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The law isn't always an ass

Dear Friend,

Here’s a reinsurance joke for you:

Underwriter A says to underwriter B, who he has reinsured; “I’m not paying your claims because I think you’re a useless underwriter and all those claims would never have happened if I’d been in charge”

Underwriter B says to Underwriter A “Hang on a minute, if I’m a useless underwriter — surely that makes you just as useless as me for reinsuring me in the first place”

Underwriter A: “Oh, actually I hadn’t thought of it like that — I think I’d better pay up after all!”

I’m sorry it’s not very funny — but it does go some way to parodying a very important reinsurance test case that has reached a significant judgement.

A great victory for common sense was achieved yesterday when a judgement was handed down from the UK court of appeal in the infamous “AON-77” cover case.

I’m not going to repeat the tedious and complicated details of the case itself — I’ll leave that to your lawyers and compliance departments, who will doubtless be circulating many reports on the subject over the nest few weeks.

But the nub of the dispute was to what extent a reinsured had a duty to protect the interests of his reinsurers. And the final answer is “no, not really — there is nothing wrong with taking advantage of an advantageous contract”.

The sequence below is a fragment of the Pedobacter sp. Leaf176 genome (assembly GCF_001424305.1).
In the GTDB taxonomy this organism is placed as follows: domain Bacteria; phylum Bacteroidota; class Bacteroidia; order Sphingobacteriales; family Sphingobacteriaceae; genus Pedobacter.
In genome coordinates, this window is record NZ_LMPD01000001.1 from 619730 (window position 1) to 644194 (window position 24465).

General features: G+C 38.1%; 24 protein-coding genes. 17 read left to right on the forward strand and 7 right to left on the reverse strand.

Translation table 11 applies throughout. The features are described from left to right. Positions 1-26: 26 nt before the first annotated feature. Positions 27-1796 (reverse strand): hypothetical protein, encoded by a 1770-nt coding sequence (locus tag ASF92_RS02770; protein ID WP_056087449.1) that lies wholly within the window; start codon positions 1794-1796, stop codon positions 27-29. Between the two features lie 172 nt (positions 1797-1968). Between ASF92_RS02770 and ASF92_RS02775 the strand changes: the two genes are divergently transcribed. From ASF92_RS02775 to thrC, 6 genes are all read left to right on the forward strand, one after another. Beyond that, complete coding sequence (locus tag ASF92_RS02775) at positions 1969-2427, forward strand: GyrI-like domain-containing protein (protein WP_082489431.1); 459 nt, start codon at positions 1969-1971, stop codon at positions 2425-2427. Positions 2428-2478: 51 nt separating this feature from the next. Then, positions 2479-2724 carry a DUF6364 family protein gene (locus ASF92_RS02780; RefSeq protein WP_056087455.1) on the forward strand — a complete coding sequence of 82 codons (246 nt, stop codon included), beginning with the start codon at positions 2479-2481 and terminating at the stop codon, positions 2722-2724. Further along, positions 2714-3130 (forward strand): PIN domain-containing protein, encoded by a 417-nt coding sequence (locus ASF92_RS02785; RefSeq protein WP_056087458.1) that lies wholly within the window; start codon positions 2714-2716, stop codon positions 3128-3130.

Quite right too! The only person who is qualified to look out for a reinsurer’s interests is the reinsurer himself.

If we can all start retrospectively avoiding claims because we don’t believe the primary underwriter has been doing a great job, the whole basis of the reinsurance business would collapse. Claims happen — they are not evidence of underwriting failure.

What if the reinsurers in this case found had their retrocessionaires unwilling to pay, citing the same reasons for avoidance as they had tried with their own client? What possible argument could they use to effect a recovery?

An earlier judgement had tried to draw a distinction between when a contract is proportional and non-proportional, saying that for XL deals, reinsurers should expect a lower duty of care from a reinsured than when they’re in a quota-share partnership — but this appeal ruling has blown that distinction out of the water too.

As I keep saying, reinsurance only works as a partnership. So, choose your partners with extreme care!

After all, it’s in your interests — and no-one is holding a gun to your head, forcing you to underwrite business that you are not happy with. If you don’t like suffering from contracts that are too advantageous to your clients, don’t sign up to them.

And if you want more underwriting control of the underlying business — start demanding it!

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